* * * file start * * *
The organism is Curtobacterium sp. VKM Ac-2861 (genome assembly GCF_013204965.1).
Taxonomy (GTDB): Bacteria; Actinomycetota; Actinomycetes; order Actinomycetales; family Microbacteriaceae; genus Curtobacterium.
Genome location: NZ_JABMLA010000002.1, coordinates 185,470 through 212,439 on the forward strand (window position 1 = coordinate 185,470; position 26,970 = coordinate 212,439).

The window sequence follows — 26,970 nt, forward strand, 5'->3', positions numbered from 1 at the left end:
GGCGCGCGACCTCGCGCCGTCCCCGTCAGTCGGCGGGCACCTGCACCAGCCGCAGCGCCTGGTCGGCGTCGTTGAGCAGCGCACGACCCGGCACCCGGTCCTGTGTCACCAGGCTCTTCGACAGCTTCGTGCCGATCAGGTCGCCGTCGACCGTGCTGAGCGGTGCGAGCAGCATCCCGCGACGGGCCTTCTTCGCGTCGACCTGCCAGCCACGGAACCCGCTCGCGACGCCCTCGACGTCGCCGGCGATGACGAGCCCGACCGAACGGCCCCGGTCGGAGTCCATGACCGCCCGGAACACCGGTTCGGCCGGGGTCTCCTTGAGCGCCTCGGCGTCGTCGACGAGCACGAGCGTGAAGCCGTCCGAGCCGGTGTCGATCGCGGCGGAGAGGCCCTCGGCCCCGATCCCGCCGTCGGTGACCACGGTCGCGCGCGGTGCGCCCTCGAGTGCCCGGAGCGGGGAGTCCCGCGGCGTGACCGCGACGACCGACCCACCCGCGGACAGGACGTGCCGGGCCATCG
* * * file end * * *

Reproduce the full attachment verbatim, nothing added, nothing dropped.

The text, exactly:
The organism is Curtobacterium sp. VKM Ac-2861 (genome assembly GCF_013204965.1).
Taxonomy (GTDB): Bacteria; Actinomycetota; Actinomycetes; order Actinomycetales; family Microbacteriaceae; genus Curtobacterium.
Genome location: NZ_JABMLA010000002.1, coordinates 185,470 through 212,439 on the forward strand (window position 1 = coordinate 185,470; position 26,970 = coordinate 212,439).

The window sequence follows — 26,970 nt, forward strand, 5'->3', positions numbered from 1 at the left end:
GGCGCGCGACCTCGCGCCGTCCCCGTCAGTCGGCGGGCACCTGCACCAGCCGCAGCGCCTGGTCGGCGTCGTTGAGCAGCGCACGACCCGGCACCCGGTCCTGTGTCACCAGGCTCTTCGACAGCTTCGTGCCGATCAGGTCGCCGTCGACCGTGCTGAGCGGTGCGAGCAGCATCCCGCGACGGGCCTTCTTCGCGTCGACCTGCCAGCCACGGAACCCGCTCGCGACGCCCTCGACGTCGCCGGCGATGACGAGCCCGACCGAACGGCCCCGGTCGGAGTCCATGACCGCCCGGAACACCGGTTCGGCCGGGGTCTCCTTGAGCGCCTCGGCGTCGTCGACGAGCACGAGCGTGAAGCCGTCCGAGCCGGTGTCGATCGCGGCGGAGAGGCCCTCGGCCCCGATCCCGCCGTCGGTGACCACGGTCGCGCGCGGTGCGCCCTCGAGTGCCCGGAGCGGGGAGTCCCGCGGCGTGACCGCGACGACCGACCCACCCGCGGACAGGACGTGCCGGGCCATCG